Q: What will be your top priority for year two?

One obviously is, as you've noted, doing what we need to do to get back to normal. So, pushing with urgency for vaccine distribution, supporting the School Board and school system in their efforts to re-open in-person learning, and then making sure that we recover economically and that those in the county who have lost their jobs are able to find new ones.

Q: In terms of the economic recovery, you chair the Board of Supervisors Legislative Committee. What’s the top thing you’d like to see out of Congress?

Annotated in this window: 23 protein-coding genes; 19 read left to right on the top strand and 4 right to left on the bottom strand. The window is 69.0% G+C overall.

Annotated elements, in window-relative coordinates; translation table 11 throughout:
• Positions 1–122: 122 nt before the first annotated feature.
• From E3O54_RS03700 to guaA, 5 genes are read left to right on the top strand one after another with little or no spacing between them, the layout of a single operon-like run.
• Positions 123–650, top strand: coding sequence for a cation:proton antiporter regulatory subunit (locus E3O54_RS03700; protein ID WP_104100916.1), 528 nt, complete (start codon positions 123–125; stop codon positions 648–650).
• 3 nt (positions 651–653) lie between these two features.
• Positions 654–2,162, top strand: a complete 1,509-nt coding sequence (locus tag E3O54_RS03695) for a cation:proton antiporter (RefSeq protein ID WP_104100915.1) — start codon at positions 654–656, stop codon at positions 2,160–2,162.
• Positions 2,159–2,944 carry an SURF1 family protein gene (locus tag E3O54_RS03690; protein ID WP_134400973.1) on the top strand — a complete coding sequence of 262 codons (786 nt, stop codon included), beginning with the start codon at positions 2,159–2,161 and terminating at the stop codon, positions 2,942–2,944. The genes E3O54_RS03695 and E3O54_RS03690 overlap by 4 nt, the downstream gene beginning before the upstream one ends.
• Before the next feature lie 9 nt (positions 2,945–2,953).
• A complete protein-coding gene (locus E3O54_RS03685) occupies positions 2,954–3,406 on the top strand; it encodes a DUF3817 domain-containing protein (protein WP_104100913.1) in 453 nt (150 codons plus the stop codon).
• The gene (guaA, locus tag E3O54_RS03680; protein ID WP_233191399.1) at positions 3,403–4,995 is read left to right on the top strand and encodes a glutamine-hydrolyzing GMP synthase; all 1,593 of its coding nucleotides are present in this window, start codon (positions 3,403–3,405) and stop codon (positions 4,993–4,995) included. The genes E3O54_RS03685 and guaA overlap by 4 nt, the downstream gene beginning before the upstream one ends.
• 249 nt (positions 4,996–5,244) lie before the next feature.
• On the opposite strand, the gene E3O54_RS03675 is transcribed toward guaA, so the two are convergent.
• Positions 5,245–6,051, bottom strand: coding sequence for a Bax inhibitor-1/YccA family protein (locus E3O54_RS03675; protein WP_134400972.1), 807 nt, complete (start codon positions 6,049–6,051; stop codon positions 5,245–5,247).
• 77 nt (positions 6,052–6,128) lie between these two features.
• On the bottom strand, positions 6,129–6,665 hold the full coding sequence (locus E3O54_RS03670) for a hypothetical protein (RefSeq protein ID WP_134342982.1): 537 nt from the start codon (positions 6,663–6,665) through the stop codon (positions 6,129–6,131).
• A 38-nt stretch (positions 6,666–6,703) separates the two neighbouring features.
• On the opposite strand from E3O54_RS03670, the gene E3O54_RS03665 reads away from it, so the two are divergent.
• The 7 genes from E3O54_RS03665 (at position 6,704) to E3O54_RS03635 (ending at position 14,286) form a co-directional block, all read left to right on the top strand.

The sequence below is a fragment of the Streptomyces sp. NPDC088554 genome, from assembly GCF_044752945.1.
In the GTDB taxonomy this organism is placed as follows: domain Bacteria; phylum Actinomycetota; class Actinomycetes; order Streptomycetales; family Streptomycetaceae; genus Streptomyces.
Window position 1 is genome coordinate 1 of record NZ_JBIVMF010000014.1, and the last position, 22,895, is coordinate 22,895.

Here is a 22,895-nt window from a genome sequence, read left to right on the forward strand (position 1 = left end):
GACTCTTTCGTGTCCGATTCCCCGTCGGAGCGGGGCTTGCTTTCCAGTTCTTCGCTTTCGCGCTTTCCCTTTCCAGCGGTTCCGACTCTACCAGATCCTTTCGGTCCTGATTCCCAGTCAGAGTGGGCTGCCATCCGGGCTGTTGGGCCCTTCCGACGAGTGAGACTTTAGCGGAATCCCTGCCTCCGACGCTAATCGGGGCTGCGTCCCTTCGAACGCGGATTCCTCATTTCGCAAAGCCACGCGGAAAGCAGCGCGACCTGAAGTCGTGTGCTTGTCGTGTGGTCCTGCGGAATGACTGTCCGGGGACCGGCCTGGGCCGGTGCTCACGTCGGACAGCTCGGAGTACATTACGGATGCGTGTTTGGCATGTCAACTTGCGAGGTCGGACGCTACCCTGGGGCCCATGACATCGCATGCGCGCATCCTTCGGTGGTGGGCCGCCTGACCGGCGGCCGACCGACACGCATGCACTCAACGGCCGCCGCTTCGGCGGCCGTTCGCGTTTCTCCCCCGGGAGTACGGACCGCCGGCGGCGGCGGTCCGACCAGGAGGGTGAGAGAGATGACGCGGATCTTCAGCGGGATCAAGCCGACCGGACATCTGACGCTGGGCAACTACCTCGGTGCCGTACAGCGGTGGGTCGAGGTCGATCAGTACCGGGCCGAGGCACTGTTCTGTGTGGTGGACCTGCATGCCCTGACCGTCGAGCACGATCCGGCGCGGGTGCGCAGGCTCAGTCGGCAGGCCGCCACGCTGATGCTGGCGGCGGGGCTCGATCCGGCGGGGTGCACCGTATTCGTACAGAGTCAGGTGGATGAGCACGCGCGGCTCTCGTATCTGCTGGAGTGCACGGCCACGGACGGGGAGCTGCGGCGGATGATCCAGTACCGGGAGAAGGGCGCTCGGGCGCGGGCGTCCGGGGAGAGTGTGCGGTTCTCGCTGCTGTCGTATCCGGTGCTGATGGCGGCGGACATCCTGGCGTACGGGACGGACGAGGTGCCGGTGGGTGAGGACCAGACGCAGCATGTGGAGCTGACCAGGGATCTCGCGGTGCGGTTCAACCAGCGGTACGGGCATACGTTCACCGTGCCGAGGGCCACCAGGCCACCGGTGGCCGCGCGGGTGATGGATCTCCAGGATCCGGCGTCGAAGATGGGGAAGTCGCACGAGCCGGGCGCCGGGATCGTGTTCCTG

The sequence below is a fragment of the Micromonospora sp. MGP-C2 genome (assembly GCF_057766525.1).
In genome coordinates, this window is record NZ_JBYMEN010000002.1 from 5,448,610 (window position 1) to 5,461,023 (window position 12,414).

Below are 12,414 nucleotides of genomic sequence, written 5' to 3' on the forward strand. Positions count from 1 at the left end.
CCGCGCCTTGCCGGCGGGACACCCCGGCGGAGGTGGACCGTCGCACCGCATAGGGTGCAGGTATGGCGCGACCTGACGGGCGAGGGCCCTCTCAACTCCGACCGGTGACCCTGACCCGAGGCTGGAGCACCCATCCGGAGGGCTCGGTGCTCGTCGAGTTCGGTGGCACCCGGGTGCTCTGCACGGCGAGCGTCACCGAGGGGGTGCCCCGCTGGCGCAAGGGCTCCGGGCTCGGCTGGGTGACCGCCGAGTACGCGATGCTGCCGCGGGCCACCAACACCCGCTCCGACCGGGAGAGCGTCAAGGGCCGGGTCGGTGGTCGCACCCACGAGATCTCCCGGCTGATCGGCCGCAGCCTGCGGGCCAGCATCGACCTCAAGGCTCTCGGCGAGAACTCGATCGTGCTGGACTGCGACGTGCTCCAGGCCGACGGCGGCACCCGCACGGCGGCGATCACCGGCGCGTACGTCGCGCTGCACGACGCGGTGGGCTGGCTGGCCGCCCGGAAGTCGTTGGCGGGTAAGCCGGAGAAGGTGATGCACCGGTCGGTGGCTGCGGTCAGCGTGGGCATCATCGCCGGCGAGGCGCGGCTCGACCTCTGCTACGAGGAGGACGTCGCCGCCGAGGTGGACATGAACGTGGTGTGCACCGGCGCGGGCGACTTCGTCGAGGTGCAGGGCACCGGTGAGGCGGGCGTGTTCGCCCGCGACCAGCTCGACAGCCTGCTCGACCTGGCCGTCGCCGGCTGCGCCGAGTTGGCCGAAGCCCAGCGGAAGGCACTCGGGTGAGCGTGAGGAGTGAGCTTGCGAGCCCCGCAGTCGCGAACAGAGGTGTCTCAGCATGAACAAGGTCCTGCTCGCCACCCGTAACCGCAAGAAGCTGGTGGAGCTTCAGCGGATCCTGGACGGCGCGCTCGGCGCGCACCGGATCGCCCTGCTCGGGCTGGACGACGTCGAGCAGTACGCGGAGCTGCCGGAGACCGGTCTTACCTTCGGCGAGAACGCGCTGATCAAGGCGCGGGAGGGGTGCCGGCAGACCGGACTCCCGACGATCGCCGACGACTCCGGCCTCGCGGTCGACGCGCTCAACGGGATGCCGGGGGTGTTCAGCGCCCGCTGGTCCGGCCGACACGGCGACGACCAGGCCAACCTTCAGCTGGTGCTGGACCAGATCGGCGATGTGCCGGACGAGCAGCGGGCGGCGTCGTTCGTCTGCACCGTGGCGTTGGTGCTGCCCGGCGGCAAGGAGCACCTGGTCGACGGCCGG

Additional stimulus. There seems to be a lot of enthusiasm around an additional stimulus payment, a direct payment, of $2,000 to people. I think that's great. Clearly those stimulus payments have helped prop up our local economy and others across the country. I also hope the next round of stimulus will include direct support for state and local governments to help plug some of the holes that we have all experienced due to covid. I'm in close contact with our congressional delegation, especially Congressman Connolly, who represents the Braddock District. 

Q: What’s the top thing you’d like to see out of the General Assembly?

From the state budget perspective, our priority is making sure that there aren't any cuts in state education funding to localities, especially here in Northern Virginia. I think so far we've been successful there, but that's something we'll be watching over the course of the session.

Featured Photo